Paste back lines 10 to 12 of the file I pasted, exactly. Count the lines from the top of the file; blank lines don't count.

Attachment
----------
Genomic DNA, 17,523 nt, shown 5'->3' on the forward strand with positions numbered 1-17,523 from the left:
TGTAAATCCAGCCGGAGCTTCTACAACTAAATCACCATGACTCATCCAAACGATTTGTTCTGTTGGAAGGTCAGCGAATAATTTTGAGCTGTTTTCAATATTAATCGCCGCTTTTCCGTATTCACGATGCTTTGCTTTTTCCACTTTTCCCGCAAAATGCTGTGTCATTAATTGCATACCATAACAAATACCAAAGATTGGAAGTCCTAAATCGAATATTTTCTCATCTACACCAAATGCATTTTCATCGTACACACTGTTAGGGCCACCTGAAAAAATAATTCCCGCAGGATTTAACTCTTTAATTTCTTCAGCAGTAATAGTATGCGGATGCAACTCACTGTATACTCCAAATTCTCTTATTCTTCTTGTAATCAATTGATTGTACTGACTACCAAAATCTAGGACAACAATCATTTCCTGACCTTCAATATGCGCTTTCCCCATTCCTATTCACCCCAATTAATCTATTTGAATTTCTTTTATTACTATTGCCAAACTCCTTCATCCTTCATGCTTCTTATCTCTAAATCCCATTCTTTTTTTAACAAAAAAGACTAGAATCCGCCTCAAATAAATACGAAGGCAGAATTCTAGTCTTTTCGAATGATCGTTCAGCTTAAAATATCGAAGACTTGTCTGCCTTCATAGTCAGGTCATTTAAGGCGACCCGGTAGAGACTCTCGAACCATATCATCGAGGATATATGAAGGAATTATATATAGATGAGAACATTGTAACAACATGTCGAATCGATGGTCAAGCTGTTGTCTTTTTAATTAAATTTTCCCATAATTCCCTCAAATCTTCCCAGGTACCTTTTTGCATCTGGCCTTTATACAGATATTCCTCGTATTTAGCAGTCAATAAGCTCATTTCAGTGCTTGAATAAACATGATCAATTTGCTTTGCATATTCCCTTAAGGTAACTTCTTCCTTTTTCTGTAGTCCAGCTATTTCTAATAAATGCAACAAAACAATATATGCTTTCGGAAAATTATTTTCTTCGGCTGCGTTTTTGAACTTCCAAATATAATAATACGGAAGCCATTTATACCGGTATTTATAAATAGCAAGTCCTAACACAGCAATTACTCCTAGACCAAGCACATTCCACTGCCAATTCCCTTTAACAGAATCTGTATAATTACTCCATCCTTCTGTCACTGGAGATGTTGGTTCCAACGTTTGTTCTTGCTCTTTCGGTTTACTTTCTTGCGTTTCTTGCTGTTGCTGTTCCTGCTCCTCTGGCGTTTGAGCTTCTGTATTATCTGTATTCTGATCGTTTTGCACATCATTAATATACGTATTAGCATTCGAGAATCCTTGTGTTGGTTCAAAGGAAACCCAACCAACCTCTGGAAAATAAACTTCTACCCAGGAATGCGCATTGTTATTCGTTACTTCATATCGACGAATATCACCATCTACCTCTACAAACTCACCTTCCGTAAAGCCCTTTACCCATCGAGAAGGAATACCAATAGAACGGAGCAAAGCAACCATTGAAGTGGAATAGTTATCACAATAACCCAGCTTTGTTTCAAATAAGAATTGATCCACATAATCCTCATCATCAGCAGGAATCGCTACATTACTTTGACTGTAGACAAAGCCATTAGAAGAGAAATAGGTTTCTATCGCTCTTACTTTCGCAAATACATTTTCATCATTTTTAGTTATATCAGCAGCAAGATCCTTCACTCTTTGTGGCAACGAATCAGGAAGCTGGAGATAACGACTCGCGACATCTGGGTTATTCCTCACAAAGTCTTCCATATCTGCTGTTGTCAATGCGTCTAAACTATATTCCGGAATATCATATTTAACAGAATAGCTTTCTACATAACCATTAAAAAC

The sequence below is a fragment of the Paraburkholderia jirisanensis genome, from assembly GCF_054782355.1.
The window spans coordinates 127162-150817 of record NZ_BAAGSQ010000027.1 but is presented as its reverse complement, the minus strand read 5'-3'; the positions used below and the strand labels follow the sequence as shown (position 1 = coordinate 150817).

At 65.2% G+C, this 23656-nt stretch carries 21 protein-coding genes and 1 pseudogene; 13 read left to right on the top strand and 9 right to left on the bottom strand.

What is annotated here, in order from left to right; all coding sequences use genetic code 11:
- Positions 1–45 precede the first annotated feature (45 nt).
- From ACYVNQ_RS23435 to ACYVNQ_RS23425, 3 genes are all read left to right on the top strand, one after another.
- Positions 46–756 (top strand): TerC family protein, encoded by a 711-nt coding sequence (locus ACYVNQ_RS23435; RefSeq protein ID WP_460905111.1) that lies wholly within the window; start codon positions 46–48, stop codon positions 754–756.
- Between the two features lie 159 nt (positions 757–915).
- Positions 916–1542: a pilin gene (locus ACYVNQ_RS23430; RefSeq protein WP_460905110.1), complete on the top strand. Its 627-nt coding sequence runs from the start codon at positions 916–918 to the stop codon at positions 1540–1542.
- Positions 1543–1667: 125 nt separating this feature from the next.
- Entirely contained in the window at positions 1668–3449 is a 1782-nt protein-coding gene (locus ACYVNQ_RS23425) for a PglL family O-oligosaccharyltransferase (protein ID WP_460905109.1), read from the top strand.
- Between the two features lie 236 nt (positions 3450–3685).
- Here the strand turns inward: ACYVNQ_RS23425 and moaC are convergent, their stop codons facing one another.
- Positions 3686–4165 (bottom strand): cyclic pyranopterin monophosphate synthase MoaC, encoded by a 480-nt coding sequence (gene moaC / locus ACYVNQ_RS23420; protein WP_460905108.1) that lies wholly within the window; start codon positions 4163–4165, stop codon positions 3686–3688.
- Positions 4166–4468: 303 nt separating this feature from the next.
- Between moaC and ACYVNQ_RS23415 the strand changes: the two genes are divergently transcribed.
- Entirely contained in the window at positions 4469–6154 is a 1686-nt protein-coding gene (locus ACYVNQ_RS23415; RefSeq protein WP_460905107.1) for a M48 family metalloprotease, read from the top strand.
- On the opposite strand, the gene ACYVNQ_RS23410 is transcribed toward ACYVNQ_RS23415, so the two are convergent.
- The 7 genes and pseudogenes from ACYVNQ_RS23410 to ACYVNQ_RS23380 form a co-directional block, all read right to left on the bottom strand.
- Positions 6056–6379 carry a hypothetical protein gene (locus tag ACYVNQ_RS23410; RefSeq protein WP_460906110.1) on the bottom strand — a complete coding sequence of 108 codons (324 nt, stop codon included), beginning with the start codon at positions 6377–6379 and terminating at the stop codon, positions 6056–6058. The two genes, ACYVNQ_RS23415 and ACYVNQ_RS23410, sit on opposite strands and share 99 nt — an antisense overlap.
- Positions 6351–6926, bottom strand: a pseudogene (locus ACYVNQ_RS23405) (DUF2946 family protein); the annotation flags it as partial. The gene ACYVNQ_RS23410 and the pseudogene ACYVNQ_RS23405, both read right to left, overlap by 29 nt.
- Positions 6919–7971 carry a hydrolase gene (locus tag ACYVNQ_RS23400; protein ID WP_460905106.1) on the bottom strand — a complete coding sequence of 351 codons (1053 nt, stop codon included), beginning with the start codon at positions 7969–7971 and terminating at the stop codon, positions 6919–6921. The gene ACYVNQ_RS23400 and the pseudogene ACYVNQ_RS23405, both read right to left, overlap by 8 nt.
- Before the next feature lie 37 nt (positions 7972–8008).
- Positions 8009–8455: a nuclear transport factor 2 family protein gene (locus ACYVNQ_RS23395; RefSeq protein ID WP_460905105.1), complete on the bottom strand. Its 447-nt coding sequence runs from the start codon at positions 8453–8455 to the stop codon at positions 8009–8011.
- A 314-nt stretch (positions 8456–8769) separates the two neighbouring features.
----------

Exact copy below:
- Between the two features lie 159 nt (positions 757–915).
- Positions 916–1542: a pilin gene (locus ACYVNQ_RS23430; RefSeq protein WP_460905110.1), complete on the top strand. Its 627-nt coding sequence runs from the start codon at positions 916–918 to the stop codon at positions 1540–1542.
- Positions 1543–1667: 125 nt separating this feature from the next.